“Everything is about wine in Bordeaux,” says Pierre-Jean Romatet. Given my penchant for fermented grapes, this was a region I could vibe with. Romatet was to be my guide that day, mine and the six other day trippers who made up our small group. We were on our way to wine country, Saint-Émilion to be exact. And we were ready for our education to begin.
Romatet is the founder of a Bordeaux wine tour company called Bordovino. He formed the idea for the boutique luxury experiences after sampling the wine tourism industry in Napa Valley. He saw a need in Bordeaux for a niche market, and he filled it. And now lucky patrons such as myself can gain access to the usually closed cellar doors of the region’s chateaux without having to hire a private driver, or join a larger group of, say, 50 other Bordeaux wine enthusiasts.
It was a short drive from the city center to the heart of wine country. We visited two chateaux that day, Chateau de Ferrand and Chateau Siaurac. In between the two stops we spent an hour or so exploring the medieval city of Saint-Émilion, wandering its tiny cobblestone streets and snapping as many photos as our memory cards would hold.
But back to the main reason we were there… wine. Bordeaux wine is world-renowned for its full-bodied reds, created primarily from the merlot and cabernet sauvignon grapes. Saint-Émilion specifically produces mostly merlot, but always a blend of the two grapes. So, in the spirit of going local, we tasted reds.
In Bordeaux, they take their wine very seriously. It’s an art form here, crafted through generations of experimentation and fine tuning. You don’t just jet out to wine country, swig back as many glasses as you can and then carry on your way in a happy wine-induced haze. If you’re looking for that, simply set up shop at one of the city’s many wine bars. To tour Bordeaux wine country is to immerse yourself in their world, even if temporarily. They educate you on the entire process, from growing the grapes all the way to corking the bottle and releasing it for distribution. It was be an affront to swish it back like last night’s vin du table.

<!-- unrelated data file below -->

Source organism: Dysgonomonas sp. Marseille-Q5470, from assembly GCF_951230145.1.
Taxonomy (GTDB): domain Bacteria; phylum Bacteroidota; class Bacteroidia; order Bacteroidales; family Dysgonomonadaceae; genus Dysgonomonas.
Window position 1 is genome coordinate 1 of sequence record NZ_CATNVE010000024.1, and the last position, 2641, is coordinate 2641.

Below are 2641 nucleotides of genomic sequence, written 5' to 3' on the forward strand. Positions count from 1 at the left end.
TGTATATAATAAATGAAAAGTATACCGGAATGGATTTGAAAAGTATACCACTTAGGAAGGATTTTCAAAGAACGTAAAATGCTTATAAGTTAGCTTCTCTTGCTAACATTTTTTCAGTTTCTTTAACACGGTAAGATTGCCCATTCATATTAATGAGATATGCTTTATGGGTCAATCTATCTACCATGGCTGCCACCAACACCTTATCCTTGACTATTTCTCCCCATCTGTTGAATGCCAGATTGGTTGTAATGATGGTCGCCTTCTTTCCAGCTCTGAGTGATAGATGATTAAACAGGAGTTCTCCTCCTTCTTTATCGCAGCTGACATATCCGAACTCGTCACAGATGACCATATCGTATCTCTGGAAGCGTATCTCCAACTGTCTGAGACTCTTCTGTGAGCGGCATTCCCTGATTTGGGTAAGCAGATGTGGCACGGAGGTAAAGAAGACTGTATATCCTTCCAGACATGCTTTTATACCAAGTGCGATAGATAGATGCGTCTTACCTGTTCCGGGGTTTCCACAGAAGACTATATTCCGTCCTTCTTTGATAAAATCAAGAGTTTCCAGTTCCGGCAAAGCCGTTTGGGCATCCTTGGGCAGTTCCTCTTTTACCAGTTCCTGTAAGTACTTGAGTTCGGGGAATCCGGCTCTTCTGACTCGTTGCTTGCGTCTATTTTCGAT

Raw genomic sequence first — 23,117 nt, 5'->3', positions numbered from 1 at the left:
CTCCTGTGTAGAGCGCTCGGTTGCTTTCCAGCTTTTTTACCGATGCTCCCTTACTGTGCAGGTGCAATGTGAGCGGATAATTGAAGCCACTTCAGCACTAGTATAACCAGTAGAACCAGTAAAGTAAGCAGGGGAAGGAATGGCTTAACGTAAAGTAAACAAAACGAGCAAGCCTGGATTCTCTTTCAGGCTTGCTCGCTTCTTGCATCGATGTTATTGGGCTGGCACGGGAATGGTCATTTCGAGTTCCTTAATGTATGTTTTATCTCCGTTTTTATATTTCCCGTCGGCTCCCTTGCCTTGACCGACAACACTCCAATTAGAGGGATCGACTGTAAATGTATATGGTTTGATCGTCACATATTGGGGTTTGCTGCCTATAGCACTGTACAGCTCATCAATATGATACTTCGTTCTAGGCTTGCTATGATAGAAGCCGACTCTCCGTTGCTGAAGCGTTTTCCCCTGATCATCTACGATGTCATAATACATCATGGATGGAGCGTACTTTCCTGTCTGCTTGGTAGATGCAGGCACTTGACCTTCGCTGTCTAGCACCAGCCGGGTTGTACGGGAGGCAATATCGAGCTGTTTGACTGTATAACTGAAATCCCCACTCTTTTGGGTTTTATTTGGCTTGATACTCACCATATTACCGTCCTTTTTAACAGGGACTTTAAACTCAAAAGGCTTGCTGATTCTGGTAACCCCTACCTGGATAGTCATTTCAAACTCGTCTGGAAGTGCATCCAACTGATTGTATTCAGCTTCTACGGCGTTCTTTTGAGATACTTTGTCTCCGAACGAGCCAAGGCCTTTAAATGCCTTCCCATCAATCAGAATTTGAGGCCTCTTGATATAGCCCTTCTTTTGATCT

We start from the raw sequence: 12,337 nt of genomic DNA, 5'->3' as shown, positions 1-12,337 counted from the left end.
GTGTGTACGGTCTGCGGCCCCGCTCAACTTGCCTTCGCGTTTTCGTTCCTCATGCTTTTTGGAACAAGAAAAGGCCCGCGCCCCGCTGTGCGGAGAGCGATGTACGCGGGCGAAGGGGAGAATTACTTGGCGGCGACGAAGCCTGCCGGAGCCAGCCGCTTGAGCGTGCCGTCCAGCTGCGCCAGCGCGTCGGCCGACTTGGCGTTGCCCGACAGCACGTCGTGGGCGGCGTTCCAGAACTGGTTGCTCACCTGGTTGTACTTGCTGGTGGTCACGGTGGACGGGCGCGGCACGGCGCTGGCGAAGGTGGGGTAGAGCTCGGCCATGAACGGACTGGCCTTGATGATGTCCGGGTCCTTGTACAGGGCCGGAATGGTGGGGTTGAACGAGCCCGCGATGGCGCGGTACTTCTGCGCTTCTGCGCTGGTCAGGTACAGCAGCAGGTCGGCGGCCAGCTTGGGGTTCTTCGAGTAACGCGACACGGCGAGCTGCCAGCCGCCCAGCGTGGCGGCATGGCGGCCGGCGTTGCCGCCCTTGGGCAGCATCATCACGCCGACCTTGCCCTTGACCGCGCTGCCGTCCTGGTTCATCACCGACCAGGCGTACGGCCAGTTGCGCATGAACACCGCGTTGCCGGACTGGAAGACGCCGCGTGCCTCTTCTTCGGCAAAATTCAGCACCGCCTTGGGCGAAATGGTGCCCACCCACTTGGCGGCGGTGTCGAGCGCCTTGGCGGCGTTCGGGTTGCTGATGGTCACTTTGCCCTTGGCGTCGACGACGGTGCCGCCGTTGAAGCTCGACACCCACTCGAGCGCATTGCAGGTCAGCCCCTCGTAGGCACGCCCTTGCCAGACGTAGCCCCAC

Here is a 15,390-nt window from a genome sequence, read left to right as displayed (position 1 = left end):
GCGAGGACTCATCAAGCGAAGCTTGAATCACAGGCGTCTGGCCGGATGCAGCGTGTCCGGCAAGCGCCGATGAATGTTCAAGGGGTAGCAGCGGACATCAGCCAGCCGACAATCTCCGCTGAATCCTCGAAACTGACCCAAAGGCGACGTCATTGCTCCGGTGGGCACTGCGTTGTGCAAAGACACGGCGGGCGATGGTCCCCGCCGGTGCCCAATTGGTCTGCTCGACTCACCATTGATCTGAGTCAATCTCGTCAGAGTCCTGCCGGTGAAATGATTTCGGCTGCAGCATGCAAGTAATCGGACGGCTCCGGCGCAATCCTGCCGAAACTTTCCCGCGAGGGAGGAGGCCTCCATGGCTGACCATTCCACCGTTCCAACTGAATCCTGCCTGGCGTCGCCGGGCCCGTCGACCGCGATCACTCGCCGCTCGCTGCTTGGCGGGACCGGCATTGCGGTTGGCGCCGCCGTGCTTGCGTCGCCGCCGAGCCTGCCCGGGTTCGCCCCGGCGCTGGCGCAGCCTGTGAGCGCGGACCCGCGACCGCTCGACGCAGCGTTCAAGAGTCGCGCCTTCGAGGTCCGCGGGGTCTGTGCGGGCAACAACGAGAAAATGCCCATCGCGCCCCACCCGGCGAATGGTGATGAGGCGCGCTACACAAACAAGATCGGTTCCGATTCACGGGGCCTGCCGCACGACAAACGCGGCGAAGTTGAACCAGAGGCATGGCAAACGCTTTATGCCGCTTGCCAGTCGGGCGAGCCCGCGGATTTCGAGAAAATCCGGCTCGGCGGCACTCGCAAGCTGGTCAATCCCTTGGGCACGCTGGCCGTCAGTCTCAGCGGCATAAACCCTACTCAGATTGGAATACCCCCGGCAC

Romatet and Bordovino have upped the ante when it comes to absorbing more than the alcohol content on a wine tour. We learned about terroir, and the effect sunlight and weather has on the vines and subsequently the grapes. Saint-Émilion’s soil is a combination of limestone and clay, which is why they grow mostly merlot. It gives the area a whole different canvas from which to create than nearby Médoc, which has a gravel based soil and produces mostly cabernet sauvignon.
And then there are the aromas, and how that interacts with the wine to produce unique flavors. The best way to explain this is by example, which Romatet did by using the Le Nez du Vin kit by French wine expert Jean Lenoir. We sniffed three individually bottled aromas that are commonly present in red wine, and were challenged to identify them. After writing our answers and comparing them against the correct answer, we tasted the wine. Believe me, it made a difference.
We examined color, talked of tannins, and compared ages of the wines we sampled. And although I have splashed down a few bottle of wine in my day, now was when it all started to sink in. To hear it is one thing, but to live it and breath it (literally) is quite another.
I’m still no expert. I’ll probably never be comfortable calling myself more than an active enthusiast. But I did learn something that day, and saw a glimpse of how the pieces of the puzzle can fit together. It was enlightening, refreshing, and oh-so keeping with that famous French joie de vivre. And I can raise a glass to that any day.